Discover more from The Linda Vista Update
First Stop, Dan Diegos Pub
Plus: Dean Penny in the Spotlight, Another LV Little Free Library, Nominating a NonProfit, Fish Fry, and Let Us Celebrate National Weed Appreciation Day.
Steve and I had an idea that it might be fun to start taking the new Blue Line trolley extension and get off at each stop to find something interesting and write about it. Although the places won’t be in Linda Vista, they will be trolley stops away from Linda Vista and therefore easy to get to.
We will not necessarily do them in order but will be sure to get to each one in the coming months.
Our first stop in this quest occurred this week at Dan Diegos Euro Cafe and Pub in Bay Park, close to the new Clairemont Drive trolley station. Because we had a recommendation about this place from Howard Wayne, Interim Chair of the LV Planning Group, we thought it might be worth checking out.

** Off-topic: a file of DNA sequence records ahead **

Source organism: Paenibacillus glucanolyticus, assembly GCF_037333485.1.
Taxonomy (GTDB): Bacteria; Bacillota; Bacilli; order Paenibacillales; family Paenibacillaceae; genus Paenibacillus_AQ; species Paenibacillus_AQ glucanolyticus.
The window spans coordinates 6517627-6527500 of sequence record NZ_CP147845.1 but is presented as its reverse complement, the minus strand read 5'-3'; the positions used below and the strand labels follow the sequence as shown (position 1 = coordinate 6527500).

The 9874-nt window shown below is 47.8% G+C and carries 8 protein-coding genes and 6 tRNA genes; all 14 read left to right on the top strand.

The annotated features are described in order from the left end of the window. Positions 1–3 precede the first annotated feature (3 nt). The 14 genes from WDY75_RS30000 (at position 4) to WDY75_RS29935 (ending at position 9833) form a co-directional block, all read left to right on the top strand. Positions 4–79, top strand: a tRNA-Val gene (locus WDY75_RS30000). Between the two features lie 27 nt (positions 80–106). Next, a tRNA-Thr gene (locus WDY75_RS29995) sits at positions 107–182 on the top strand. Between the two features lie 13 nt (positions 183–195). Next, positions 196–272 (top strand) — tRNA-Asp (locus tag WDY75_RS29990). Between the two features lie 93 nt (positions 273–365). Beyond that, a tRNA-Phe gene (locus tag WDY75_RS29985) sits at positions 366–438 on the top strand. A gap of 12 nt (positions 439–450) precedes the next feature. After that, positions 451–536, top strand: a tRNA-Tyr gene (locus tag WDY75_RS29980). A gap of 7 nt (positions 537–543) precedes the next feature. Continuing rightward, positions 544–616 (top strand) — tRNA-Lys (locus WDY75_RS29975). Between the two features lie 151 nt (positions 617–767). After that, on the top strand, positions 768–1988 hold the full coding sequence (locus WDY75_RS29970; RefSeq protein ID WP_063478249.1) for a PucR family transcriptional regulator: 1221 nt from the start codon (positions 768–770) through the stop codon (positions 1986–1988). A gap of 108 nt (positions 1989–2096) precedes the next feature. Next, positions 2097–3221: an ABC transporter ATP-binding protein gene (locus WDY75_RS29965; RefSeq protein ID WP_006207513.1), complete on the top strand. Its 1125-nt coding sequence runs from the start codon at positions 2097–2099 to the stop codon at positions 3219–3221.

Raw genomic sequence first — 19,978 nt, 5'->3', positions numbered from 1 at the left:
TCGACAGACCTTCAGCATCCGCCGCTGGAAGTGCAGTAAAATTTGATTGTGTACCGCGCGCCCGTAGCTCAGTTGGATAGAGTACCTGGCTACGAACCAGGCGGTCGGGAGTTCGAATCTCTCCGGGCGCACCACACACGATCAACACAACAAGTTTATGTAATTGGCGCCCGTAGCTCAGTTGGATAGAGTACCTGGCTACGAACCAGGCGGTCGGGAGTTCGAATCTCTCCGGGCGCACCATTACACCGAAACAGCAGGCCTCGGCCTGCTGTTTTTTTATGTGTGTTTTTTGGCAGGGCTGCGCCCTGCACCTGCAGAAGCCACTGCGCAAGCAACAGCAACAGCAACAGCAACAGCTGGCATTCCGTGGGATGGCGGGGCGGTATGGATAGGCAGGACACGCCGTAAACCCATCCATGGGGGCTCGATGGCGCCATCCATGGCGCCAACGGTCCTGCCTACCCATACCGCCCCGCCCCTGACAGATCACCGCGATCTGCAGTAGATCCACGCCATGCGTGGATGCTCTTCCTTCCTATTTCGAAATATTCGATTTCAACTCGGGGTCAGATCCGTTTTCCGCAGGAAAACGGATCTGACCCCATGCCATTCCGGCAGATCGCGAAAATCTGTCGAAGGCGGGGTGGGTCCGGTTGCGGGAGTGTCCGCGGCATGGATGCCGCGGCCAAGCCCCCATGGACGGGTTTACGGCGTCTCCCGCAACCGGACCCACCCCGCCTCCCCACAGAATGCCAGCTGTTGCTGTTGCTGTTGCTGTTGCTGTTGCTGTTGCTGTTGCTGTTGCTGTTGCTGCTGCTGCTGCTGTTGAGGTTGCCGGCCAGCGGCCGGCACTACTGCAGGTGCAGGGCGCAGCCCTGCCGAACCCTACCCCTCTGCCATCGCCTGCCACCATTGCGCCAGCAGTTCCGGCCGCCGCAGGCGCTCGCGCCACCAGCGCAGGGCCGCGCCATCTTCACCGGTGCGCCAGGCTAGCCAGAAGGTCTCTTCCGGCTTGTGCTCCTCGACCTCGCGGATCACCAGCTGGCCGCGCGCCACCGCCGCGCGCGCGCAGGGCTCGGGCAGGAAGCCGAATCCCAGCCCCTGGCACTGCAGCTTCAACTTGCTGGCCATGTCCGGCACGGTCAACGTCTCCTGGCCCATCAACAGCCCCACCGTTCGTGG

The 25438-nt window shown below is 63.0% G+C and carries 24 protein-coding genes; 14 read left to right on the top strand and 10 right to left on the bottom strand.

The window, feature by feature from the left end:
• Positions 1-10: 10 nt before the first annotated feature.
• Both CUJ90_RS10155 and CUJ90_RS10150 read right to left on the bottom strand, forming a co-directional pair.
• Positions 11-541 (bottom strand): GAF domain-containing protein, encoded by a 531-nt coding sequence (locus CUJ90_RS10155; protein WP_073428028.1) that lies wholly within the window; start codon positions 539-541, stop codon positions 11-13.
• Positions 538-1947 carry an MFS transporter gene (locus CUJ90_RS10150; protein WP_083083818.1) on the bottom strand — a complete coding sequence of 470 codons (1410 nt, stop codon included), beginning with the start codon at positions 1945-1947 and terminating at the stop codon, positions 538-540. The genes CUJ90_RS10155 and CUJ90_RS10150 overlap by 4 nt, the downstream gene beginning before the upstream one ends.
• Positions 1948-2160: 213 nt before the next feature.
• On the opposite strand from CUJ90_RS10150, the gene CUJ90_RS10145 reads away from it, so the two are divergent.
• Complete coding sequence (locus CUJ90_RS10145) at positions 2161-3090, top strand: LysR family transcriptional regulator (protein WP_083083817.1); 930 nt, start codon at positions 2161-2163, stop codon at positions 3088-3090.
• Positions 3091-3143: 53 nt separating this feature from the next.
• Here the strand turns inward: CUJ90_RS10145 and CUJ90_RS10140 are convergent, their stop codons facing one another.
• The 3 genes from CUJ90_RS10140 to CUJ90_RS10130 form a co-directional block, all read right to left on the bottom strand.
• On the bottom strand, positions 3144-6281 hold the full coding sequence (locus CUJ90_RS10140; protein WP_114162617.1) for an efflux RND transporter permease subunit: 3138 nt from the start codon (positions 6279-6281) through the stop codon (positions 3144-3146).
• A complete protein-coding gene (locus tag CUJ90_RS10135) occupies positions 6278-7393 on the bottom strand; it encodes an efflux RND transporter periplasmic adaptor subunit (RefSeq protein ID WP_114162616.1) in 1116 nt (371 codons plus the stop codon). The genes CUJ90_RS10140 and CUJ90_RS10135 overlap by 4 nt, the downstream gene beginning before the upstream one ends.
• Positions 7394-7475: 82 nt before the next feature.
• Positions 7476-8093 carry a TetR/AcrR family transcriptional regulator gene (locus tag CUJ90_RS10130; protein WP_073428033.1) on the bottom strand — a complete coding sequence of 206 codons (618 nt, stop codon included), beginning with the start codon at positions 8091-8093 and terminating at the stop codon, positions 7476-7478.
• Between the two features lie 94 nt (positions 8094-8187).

Dan Diegos Euro Café and Pub is located at 2415 Morena Blvd, and open Mon-Thurs 3:30 pm – 9:30 pm, Fri-Sun 1pm – 10 pm
According to their website, it is a family-owned Pub which prides itself in homemade dishes, traditional flavors, and welcoming environment. This restaurant was opened in 2013 by Chef Ryan Fulton to honor his brother Daniel Fulton who passed away prior to the restaurant opening,
Recently Steve and I, along with our carnivore sidekick, and his even more carnivorous mother, went to this Irish Pub even though we missed St Patrick’s Day by 4 days. We can attest to its welcoming environment. If you are a sports fan, there plenty of widescreens available to view athletic events. There is ample seating, and we chose to sit outside (in a covered patio area) since the weather was so nice. There is a parking lot attached.